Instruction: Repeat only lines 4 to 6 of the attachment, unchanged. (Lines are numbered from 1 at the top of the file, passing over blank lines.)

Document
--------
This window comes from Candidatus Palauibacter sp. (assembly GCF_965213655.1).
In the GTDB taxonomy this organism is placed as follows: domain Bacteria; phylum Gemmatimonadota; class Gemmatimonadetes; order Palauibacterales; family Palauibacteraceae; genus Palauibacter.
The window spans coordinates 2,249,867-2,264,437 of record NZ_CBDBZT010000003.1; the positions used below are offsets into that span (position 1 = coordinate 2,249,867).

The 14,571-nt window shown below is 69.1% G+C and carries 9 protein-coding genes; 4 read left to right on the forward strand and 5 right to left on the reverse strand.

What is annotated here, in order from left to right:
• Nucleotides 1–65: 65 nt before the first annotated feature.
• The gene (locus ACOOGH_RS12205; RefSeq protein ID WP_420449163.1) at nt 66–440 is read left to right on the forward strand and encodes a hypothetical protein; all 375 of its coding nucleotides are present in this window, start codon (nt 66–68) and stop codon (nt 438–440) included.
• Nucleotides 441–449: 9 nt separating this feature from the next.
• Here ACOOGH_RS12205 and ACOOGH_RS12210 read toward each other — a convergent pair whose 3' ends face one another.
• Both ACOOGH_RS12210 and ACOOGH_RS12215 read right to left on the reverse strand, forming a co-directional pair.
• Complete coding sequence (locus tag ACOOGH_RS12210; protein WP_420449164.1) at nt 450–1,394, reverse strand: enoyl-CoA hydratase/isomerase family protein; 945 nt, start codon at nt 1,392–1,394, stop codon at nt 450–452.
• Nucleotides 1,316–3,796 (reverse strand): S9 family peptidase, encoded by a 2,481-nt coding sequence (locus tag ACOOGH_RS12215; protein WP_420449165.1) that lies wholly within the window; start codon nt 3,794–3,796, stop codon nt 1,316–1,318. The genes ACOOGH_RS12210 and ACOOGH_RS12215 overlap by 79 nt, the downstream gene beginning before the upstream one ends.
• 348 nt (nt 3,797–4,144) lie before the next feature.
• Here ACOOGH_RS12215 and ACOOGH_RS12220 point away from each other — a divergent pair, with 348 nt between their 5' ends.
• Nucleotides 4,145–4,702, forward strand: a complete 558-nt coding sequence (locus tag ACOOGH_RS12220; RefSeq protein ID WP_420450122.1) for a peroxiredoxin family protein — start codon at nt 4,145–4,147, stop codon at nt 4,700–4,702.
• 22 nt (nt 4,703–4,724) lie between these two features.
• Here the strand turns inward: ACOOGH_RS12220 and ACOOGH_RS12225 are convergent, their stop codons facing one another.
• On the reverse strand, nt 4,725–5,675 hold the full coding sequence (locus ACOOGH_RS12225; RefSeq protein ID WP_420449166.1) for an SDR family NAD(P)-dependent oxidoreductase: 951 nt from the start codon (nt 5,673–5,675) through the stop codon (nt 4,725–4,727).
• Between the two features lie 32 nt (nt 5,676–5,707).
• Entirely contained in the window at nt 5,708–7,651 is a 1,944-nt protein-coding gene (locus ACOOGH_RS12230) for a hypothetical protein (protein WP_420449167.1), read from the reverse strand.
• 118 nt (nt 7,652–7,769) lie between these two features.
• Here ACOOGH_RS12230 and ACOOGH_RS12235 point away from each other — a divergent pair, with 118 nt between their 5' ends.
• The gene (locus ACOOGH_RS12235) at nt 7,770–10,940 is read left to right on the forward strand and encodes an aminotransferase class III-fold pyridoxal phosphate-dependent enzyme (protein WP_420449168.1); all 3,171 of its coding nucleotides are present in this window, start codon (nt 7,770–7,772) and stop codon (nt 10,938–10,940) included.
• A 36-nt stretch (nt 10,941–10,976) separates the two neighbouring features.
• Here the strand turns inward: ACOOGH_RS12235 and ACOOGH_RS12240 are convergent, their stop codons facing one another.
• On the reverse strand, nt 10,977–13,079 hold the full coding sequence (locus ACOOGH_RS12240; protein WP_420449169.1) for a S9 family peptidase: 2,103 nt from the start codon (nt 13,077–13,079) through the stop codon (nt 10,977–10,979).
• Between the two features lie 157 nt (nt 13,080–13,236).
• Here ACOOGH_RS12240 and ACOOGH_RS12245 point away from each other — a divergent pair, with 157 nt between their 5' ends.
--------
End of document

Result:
The 14,571-nt window shown below is 69.1% G+C and carries 9 protein-coding genes; 4 read left to right on the forward strand and 5 right to left on the reverse strand.

What is annotated here, in order from left to right:
• Nucleotides 1–65: 65 nt before the first annotated feature.